Standing in the Light

Standing in the Light From The Optimist on Johan Boswinkel –

How Johan Boswinkel is using biophotons, the faint light waves emitted by cells, to help the body heal.

Warning: this story is about a man who has developed a groundbreaking new therapy: healing with light. The man is not a doctor. Nor is he an accredited scientist. His proof is rather anecdotal, and, yes, there are countless skeptics eagerly lining up to attack his results and conclusions. Yet Johan Boswinkel might just hold a key to the medicine of the future in his hands.

Why should you read on, after a warning like that? Because modern medicine, despite all its progress, often remains powerless against the many chronic illnesses spawned by our modern lifestyle. Albert Einstein said it well: You can never solve a problem on the same level of thinking on which it was created. My son’s T-shirt puts it more baldly: “It’s usually the oddballs who change the world.”

That’s a description — I say with all respect —that fits Johan Boswinkel to a “T.”
“Oddballs” don’t fit neatly into known structures or frameworks. Boswinkel is the personification of the independent ­autodidact. He asked questions no one else asked and found a solution no one else found. He built an instrument that can measure disturbances in the body and correct them.

Using that instrument, he and the hundreds of people he has trained in the past 20 years have helped thousands of people banish serious diseases and troublesome ailments. “Our approach should become primary health care. We have a success rate of 80 percent without harmful side effects,” Boswinkel says in his apartment overlooking the Maas River in central Rotterdam.

In the early 1980s, Boswinkel worked as a director of a travel agency in New Zealand. Suffering from exhaustion after a particularly busy period, he visited an acupuncturist at his secretary’s urging. The man treated him, but more important, he asked Boswinkel to translate an article for him from German into English.

That article was written by German physicist Fritz-Albert Popp, and it discussed his research proving Russian embryologist Alexander Gurwitsch’s hypothesis that all cells emit an extremely faint light.

Dr. Fritz-Alpert Popp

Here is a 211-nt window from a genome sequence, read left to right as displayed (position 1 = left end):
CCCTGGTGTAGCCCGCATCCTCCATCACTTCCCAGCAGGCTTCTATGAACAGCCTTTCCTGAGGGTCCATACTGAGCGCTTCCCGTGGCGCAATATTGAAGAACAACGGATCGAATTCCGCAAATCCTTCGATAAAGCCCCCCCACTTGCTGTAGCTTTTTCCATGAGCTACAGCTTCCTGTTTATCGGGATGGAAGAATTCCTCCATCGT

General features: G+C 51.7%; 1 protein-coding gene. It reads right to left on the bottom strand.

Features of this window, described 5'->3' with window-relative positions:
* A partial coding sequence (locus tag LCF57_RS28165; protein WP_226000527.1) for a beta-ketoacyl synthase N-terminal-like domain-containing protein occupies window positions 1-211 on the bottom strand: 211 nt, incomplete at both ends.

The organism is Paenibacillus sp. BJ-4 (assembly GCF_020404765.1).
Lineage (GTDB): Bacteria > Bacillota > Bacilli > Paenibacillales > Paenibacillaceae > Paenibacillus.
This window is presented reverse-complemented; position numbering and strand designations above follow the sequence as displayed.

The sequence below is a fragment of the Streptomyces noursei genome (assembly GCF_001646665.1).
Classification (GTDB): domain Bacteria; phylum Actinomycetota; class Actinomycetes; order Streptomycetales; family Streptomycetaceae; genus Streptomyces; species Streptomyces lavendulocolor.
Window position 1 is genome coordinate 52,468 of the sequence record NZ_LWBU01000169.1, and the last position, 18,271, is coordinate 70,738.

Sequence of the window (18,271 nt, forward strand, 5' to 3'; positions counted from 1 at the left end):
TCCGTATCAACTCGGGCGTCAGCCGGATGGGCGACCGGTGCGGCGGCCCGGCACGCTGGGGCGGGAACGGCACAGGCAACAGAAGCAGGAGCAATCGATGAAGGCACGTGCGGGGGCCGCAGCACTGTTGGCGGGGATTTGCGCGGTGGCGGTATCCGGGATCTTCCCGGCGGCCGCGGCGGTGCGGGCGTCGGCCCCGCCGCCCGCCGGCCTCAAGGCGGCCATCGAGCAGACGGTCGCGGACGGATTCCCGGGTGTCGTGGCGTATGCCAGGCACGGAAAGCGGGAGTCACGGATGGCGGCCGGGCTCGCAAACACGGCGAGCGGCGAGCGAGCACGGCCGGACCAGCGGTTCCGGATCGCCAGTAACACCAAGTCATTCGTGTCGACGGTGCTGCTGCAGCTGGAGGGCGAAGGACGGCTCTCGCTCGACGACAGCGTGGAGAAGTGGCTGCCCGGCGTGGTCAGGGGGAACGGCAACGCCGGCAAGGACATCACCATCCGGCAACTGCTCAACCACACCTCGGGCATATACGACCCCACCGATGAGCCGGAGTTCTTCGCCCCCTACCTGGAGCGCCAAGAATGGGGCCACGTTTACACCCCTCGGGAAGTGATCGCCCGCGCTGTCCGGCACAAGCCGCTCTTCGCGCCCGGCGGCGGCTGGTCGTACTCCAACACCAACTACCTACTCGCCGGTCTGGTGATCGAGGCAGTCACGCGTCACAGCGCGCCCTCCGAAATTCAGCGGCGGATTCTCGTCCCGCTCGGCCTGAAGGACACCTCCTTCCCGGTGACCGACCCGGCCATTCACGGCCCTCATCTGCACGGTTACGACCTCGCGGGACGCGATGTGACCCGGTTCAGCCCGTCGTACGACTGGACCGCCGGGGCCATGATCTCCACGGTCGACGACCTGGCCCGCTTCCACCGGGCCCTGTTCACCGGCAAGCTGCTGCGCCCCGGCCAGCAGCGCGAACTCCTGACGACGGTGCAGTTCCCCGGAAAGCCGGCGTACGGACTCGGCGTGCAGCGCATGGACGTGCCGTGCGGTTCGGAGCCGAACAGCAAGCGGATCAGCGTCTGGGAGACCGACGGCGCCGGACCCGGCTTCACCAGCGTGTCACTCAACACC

Dr Fritz-Alpert Popp

Dr Fritz-Alpert Popp

Popp called that light “biophotons” and demonstrated that these biophotons direct the body’s biochemical processes.

That bit of translation brought about a radical change in Boswinkel’s life. He had always wanted to understand more about the way human beings work. He had studied economics but quit the program before completing it, after discovering that “the models never worked in the real world because they never took people into account.” He then studied medicine, only to discover that “people were missing there, too.” Psychology also failed to answer his questions, and he finally went to work for a bank. But his desire to understand what makes us tick kept burning.

Popp’s article got him thinking. “If all the information required to control the body’s biochemical processes is in the light that the body emits, and if disturbances in that light disrupt ­biochemical processes and cause disease—as Popp claimed—then it must be possible to “examine” the light and remove the disease. Then you return the “repaired” light to the body. If it works, it will have enormous consequences for everything.”

Though he didn’t know it—there was no Internet 30 years ago—Boswinkel was following in the footsteps of several pioneers who, based on the realization that bodies ultimately consist of vibrations, had been experimenting since the early 19th century with instruments to combat disease using electromagnetic frequencies. Independently of one another, American inventor Royal Rife, San Francisco doctor Albert Abrams and British engineer George de la Warr had produced striking results using machines they built themselves.
More recently, in the 1970s, Franz Morell in Germany developed a similar instrument. All these pioneers suffered the same fate: Despite results that invited further investigation, they were zealously attacked in courts by the medical establishment and their work fell largely into obscurity.

Boswinkel dove into Popp’s work, searched in vain for information on biophotons in the physics literature—“There wasn’t any then and there isn’t any now,” he growls—and began studying homeopathy and acupuncture. Using his acquired knowledge, he built his first machine in 1983 to measure and repair a body’s light emissions. His first experimental case involved a terminal liver cancer patient in New Zealand. “I measured and treated, measured and treated, and after about twelve sessions, the man was clearly improving,” Boswinkel recounts. And it was no accident, as his subsequent successes with AIDS patients proved.

Nearly 30 years later, Boswinkel’s instrument is on its sixth generation and he’s done enough “miracle working” that scientific recognition for his therapy is beginning to trickle in. The Medical University of Graz in Austria added Boswinkel’s biophoton therapy to its complementary medicine curriculum in 2007. In Wageningen, the Netherlands, researchers are investigating the effect Boswinkel’s therapy has on growth in plants and fowl. In addition, the first, limited observational studies are being conducted on people, and there are mainstream doctors using Boswinkel’s machine in their practices.

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